Chicago Latino publisher dies
The founder of a prominent Latino publishing company in Chicago has died. Ezequiel Montes was a businessman, a publisher and activist.
Montes was a board member for several organizations, including the Little Village Chamber of Commerce and Norwegian American Hospital. He'd also served as board president of the National Association of Hispanic Publications and was an advocate for Latino literacy.
Montes began a Spanish language television guide from his home in 1985. His business then expanded into publications such as Spanish language yellow pages and newspapers.
One of his four children, Esteban Montes, said his father’s vision was to see other Hispanic publications succeeding too.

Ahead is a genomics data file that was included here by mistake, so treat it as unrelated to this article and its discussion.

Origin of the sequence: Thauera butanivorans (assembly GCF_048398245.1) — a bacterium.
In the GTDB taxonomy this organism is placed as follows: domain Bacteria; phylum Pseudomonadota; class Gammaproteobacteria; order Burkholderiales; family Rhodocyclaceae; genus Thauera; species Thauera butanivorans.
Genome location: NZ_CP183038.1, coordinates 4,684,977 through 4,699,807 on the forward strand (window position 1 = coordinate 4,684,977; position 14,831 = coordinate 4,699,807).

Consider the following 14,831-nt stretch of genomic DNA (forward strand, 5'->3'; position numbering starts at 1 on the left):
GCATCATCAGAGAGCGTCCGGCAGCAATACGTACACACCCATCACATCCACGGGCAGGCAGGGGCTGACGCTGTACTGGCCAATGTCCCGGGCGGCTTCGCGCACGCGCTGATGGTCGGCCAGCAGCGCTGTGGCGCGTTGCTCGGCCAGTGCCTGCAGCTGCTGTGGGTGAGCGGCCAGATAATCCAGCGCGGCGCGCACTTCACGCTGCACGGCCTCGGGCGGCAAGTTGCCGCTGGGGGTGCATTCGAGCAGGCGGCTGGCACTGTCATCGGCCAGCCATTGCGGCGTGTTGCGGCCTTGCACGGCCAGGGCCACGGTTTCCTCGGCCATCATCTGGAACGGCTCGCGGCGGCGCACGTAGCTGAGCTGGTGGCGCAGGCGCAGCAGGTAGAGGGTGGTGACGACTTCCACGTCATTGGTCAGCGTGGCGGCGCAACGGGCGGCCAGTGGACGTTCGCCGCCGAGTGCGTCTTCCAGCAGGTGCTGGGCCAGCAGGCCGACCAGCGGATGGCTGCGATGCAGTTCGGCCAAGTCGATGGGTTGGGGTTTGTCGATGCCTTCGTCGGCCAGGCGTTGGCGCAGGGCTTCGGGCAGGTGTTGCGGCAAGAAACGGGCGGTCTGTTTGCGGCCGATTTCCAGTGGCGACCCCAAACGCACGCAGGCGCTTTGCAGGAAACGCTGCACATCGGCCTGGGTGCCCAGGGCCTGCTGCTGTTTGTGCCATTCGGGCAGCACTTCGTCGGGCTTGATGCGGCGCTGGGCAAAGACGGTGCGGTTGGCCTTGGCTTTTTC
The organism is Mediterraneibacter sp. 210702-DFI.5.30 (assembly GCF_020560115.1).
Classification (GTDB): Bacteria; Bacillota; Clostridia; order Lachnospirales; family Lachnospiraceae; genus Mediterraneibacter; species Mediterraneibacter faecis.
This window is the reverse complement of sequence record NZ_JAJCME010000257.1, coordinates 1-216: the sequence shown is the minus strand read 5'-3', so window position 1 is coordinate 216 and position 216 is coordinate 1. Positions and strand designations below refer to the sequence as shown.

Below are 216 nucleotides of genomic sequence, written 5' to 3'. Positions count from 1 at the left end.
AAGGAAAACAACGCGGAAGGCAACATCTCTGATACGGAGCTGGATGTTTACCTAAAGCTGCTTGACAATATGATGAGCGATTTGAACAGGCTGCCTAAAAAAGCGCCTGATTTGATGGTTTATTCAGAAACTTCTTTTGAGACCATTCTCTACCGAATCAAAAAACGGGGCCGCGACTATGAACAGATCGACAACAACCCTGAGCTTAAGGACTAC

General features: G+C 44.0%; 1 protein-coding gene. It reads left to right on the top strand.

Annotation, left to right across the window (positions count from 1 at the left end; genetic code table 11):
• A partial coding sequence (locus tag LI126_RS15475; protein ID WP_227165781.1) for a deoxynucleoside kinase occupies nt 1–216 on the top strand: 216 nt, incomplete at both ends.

“He would always sacrifice his own publication to help other publications," Montes said. "He would never put himself first.”
He remembers riding along with his father as he distributed his magazine.
He said his father wanted to give a voice to Latinos.
Steve Franklin, a former Chicago Tribune journalist and ethnic media organizer for the Community Media Workshop, worked with Montes on a Latino news project that brought together smaller publications across Greater Chicago to share resources.
“If I said 'Zeke, let’s have a meeting of people,' he'd say 'okay let’s do it,' and that's an incredibly important value,” Franklin said. “He worked feverishly on the national level to help the Latino news media.”
Montes died Tuesday of respiratory failure after battling pneumonia for a few months.
He was 64. He is survived by his wife and four children.